The Year of the Runaways tells of the bold dreams and daily struggles of an unlikely family thrown together by circumstance. Thirteen young men live in a house in Sheffield, each in flight from India and in search of a new life.
Avtar has a secret that binds him to protect the choatic Randeep. Randeep has a visa wife in a flat on the other side of town. And Tarlochan, a former rickshaw driver, will say nothing about his past in Bihar.
©2015 Sunjeev Sahota (P)2015 W F Howes Ltd
"All you can do is surrender, happily, to its power." (Salman Rushdie)
Very well written story about a part of our society we rather forget about. This book has given a voice to illegal immigrants living in the shadows. Highly recommended read.
Writer and audiobook reviewer.
This lengthy audiobook really makes you think about those desperate illegal 'runaways', exploited by loan sharks and escaping from the country of their birth to find a better life in England. That sounds like a polemical novel, but it's not that, it's a deeply compassionate, coruscating story of three young Indian men - Tochi, Randeep and Avtar - who are willing to suffer hideous hardship, intense loneliness and exploitation in order to work, work, work for a better life and support their families back 'home'.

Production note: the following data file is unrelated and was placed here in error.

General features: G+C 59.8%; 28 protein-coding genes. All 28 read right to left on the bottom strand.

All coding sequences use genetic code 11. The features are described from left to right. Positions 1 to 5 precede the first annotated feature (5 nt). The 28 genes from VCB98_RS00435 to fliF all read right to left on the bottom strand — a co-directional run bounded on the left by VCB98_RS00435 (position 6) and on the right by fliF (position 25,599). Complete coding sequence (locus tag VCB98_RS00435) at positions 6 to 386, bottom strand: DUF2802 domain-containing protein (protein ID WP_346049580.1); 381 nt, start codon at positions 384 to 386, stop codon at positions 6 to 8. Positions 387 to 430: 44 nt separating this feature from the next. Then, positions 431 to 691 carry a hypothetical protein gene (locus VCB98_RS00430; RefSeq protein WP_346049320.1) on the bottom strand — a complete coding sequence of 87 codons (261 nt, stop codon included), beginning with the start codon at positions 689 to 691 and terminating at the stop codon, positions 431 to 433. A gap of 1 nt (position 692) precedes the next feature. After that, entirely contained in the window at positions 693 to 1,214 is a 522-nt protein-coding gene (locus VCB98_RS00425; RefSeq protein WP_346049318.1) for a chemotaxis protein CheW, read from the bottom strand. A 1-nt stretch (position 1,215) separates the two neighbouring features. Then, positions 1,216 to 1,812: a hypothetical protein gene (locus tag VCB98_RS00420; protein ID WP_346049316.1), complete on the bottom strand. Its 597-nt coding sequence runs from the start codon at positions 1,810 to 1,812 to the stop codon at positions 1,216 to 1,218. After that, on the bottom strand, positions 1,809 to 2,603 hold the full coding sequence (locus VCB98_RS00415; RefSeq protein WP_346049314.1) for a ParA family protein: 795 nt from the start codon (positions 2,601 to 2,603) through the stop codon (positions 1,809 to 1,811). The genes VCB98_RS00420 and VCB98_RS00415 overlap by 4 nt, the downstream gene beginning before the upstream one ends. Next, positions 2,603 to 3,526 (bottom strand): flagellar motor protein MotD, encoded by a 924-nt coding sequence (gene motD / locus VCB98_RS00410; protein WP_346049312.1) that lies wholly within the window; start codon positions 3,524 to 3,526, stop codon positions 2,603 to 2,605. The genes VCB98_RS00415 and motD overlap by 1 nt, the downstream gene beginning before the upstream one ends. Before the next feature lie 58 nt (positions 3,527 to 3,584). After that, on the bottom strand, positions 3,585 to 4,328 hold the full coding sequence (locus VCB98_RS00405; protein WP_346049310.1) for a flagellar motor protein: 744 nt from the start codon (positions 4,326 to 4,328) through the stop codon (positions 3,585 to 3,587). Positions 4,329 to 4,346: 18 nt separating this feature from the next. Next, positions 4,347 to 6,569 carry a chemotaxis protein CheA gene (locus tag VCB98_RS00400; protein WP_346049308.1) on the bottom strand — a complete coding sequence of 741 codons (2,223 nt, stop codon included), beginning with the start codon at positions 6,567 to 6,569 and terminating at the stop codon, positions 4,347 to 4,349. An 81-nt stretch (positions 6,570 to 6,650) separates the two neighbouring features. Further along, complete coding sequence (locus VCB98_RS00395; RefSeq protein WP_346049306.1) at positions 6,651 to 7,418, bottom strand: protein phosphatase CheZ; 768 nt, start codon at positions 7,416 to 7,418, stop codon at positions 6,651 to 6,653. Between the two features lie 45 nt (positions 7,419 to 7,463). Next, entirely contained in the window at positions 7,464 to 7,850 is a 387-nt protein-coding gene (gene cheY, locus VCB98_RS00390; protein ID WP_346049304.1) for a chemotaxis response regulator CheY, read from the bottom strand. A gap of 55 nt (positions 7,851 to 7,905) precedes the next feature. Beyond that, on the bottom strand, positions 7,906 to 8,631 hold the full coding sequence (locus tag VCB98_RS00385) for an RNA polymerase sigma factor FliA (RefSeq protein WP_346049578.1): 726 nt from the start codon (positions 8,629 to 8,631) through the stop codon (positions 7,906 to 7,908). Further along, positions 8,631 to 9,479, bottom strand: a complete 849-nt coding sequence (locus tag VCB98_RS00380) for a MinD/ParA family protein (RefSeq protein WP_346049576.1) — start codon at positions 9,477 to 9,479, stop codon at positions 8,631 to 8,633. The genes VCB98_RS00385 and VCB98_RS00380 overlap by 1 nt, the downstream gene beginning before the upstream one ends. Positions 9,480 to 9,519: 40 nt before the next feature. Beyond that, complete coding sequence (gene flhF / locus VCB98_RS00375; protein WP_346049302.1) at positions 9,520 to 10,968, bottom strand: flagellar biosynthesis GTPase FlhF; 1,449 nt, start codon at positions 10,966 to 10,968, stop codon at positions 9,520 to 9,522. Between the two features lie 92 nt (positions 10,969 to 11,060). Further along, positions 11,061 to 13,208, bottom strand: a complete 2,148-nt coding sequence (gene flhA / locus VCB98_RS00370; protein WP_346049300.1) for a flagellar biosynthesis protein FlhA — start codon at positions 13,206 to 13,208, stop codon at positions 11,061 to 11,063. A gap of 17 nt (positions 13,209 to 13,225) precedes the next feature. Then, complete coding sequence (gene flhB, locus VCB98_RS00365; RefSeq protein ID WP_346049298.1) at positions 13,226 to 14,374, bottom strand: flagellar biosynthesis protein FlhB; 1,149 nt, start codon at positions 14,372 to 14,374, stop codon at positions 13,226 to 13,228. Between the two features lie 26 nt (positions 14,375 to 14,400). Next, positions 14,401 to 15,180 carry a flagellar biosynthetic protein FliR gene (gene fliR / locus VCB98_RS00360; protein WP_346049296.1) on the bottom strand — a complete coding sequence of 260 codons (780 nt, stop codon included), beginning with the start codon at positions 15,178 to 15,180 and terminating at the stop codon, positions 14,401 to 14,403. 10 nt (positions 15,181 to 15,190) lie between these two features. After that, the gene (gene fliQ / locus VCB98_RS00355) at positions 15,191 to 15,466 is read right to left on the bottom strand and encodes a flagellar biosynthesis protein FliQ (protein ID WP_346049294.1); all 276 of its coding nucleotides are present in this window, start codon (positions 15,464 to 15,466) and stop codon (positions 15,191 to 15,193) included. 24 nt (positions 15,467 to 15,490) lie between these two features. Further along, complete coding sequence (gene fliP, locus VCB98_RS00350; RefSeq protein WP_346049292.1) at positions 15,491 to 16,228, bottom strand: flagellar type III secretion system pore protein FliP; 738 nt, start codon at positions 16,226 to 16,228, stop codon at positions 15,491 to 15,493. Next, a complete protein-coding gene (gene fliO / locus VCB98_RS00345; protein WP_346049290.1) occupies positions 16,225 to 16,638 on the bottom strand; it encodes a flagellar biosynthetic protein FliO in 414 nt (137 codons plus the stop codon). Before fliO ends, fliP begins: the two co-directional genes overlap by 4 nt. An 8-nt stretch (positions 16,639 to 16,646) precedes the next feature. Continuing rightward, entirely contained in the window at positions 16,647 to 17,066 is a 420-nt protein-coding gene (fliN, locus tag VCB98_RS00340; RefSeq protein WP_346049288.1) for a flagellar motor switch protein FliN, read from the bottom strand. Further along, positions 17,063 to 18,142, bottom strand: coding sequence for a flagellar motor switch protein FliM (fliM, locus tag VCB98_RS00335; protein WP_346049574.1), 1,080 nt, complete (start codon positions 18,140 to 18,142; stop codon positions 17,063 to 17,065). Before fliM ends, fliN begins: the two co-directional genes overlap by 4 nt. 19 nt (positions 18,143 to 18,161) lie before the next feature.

These three men live in a squalid house in Sheffield with nine other Indian migrants, and the first part of the audiobook fills out their back stories in India. The details are filmic and vivid, and the characters burst out, helped by Sartaj Garewal's fluent narration and capture of accents. Tochi, an Untouchable in Bihar, finally manages to hire a rickshaw and scrapes a living as its driver to support his family after his father loses both arms in an accident. That is until atrocious massacres engulf his family and he is left with nothing. Randeep works nights in a bleak call centre and married troubled, British-born Narinder previously unknown to him in order to get into Britain. Avtar is told to 'follow the others' away from 'this benighted country' if he is to stand a chance of a better life - and sells one of his kidneys to help pay the loan sharks to finance his journey.
In England, their lives are grindingly harsh. They struggle to find work which will pay them a fraction of the minimum wage on hazardous construction sites, in factories and fast food outlets. They must earn enough to feed themselves - badly - and send money home to support their families and pay off the loan sharks. When Avtar is crippled with pain from complications following his kidney removal, he's too terrified to go to the doctor: discovery and police raids are a constant fear. But despite the undeniable misery of these men's lives, there is tremendous energy and vitality. It raises huge issues - made the more pertinent considering the vast numbers of refugees and migrants who have poured into Europe since this book was published in the summer - but never preaches or polemicizes. The message is in all the searing details.
Listen to it - your eyes will be opened and won't shut again.
Yes. Epic stories are always worth a few more listens/reads. Plus, I listen while I travel, cook, garden or do housework and sometimes might miss the key aspect of a particular scene.